One quick way to see this is to use, via the discussion at slice (infinity,1)-category, that the hom-groupoid in the slice is given by the homotopy pullback of unsliced hom-groupoids
Now since $(p_{\rho_2})_\bullet$ is an isofibration, so is $Grpd((S_1//G)_\bullet, (p_{\rho_2})_\bullet)$, and hence this is computed as an ordinary pullback (in the above presentation). That in turn gives the hom-set in the 1-categorical slice. This consists of functors
which strictly preserves the $G$-labels on the morphisms. These are manifestly the intertwiners.
The homotopy fiber of the morphism in prop. 4 is equivalent to the set $S$, regarded as a groupoid with only identity morphisms, hence we have a homotopy fiber sequence of the form
In the presentation $(S//G)_\bullet$ of def. 6, $p_\rho$ is an isofibration, prop. 4. Hence the homotopy fibers of $p_\rho$ are equivalent to the ordinary fibers of $(p_\rho)_\bullet$ computed in the 1-category of 1-groupoids. Since $(p_\rho)_\bullet$ is the identity on the labels of the morphisms in this presentation, this ordinary fiber is precisely the sub-groupoid of $(S//G)_\bullet$ consisting of only the identity morphismss, hence is the set $S$ regarded as a groupoid.
Conversely, the following construction extract a group action from a homotopy fiber sequence of groupoids of this form.
Given a homotopy fiber sequence of groupoids of the form
such that $S$ is equivalent to a set $S$, define a $G$-action on this set as follows.
Consider the homotopy fiber product
of $i$ with itself. By the pasting law applied to the total homotopy pullback diagram
there is a canonical equivalence of groupoids
such that one of the two canonical maps from the fiber product to $S$ is projection on the first factor. The other map under this equivalence we denote by $\rho$:
The functor $i \colon S \to E$ is clerly essentially surjective (every connected component of $E$ has a homotopy fiber under its map to $\mathbf{B}G$). This implies that $E$ is presented by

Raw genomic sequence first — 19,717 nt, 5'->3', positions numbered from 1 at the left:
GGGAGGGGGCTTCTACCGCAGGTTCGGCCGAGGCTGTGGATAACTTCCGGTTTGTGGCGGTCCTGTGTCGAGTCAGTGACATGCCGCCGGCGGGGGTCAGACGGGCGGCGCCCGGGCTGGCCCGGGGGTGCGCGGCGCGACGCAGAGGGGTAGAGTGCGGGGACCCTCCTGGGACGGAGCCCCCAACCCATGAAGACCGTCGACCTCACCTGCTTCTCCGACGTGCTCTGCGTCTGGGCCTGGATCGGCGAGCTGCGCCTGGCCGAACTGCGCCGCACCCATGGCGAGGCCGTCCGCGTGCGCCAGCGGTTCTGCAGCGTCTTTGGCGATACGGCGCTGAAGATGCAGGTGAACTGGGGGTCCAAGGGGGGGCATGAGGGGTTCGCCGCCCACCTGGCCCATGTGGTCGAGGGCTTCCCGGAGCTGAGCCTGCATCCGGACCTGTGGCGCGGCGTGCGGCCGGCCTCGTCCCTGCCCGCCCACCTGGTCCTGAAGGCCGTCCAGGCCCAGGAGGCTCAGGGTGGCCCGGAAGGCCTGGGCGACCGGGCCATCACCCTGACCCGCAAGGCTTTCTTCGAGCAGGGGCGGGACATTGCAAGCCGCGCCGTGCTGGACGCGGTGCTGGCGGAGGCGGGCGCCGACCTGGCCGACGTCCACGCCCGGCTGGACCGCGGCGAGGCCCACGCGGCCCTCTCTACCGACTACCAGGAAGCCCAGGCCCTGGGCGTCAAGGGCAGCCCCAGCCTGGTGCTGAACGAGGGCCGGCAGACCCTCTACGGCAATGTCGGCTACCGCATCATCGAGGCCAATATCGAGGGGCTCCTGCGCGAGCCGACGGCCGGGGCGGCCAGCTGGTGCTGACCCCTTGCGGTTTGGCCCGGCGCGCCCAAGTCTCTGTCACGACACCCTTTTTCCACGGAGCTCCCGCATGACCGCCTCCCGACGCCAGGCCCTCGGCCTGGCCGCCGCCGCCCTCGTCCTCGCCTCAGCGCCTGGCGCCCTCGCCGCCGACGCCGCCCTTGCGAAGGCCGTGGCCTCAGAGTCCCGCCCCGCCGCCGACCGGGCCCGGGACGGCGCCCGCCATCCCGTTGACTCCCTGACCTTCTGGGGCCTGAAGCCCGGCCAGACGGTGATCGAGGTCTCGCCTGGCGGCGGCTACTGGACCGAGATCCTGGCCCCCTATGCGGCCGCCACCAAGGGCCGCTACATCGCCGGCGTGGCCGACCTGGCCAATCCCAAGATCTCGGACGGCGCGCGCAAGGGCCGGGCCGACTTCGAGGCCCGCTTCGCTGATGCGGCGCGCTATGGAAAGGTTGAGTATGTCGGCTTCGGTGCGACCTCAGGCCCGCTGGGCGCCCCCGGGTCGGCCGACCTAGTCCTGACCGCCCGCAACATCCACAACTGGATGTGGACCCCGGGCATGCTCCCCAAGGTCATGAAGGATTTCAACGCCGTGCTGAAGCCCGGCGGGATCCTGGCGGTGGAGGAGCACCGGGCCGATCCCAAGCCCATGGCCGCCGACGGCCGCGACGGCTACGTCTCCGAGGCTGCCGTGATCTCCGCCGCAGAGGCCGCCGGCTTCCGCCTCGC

and hence, via the construction in def. 7, by
But this already exhibits $E$ as an action groupoid, in particular it mans that $\rho$ is really an action:
The morphism $\rho$ constructed in def. 7 is a $G$-action in that it satisfies the action propery, which says that the diagram (of sets)
For $G$ a discrete group, there is an equivalence of categories
between the category of permutation representations of $G$ and the full subcategory of the slice (2,1)-category of Grpd over $\mathbf{B}G$ on the 0-truncated objects.
This equivalence takes an action to its action groupoid.
By remark 7 the construction of action groupoids is essentially surjective. By prop. 5 it is fully faithful.
Let $\mathbf{H}$ be an (∞,1)-topos and let $G \in Grp(\mathbf{H})$ be an ∞-group in $\mathbf{H}$.
The following lists some fundamental classes of examples of $\infty$-actions of $G$, and of other canonical $\infty$-groups. By the discussion above these actions may be given by the classifying morphisms.
Consider the étale geometric morphism
For $V \in \mathbf{H}$ any object, the trivial action of $G$ on $V$ is $p^* V \in Act_{\mathbf{H}}(G)$, exhibited by the split fiber sequence
The right $\infty$-action of $G$ on itself is given by the fiber sequence
which exhibits $\mathbf{B}G$ as the delooping of $G$.
The fiber sequence
given by the free loop space object $\mathcal{L}\mathbf{B}G$ exhibits the higher adjoint action of $G$ on itself:
For $V \in \mathbf{H}$ any object, there is a canonical action of the internal automorphism infinity-group $\mathbf{Aut}(V)$:
We discuss the simple case of the cartesian closed category of $G$-sets (G-permutation representations) for $G$ an ordinary discrete group as a simple illustration of the internal hom of $\infty$-actions, prop. 3.
This example spells out everything completely in components:
Let $\mathbf{H} =$ ∞Grpd, let $G \in Grp(\infty Grpd)$ be an ordinary discrete group and let $V, \Sigma, X$ be sets equipped with $G$-action (permutation representations).
In this case $[\Sigma,X]$ is simply the set of functions $f : \Sigma \to X$ of sets. Its $G$-action as the internal hom of $G$-actions given, for every $g \in G$ and $\sigma \in \Sigma$, by
(where we write generically $g(-)$ for the given action on the set specified implicitly by the type of the argument).
Hence a morphism of $G$-actions
is a function $\phi$ of the underlying sets such that for all $V \in V$, $g \in G$ and all $\sigma \in \Sigma$ we have
On the other hand, a morphism of actions
is a function of the underlying sets, such that for all these terms we have
which is equivalent to
Comparison of (1) and (2) shows that the identification
establishes a natural equivalence (a natural bijection of sets in this case)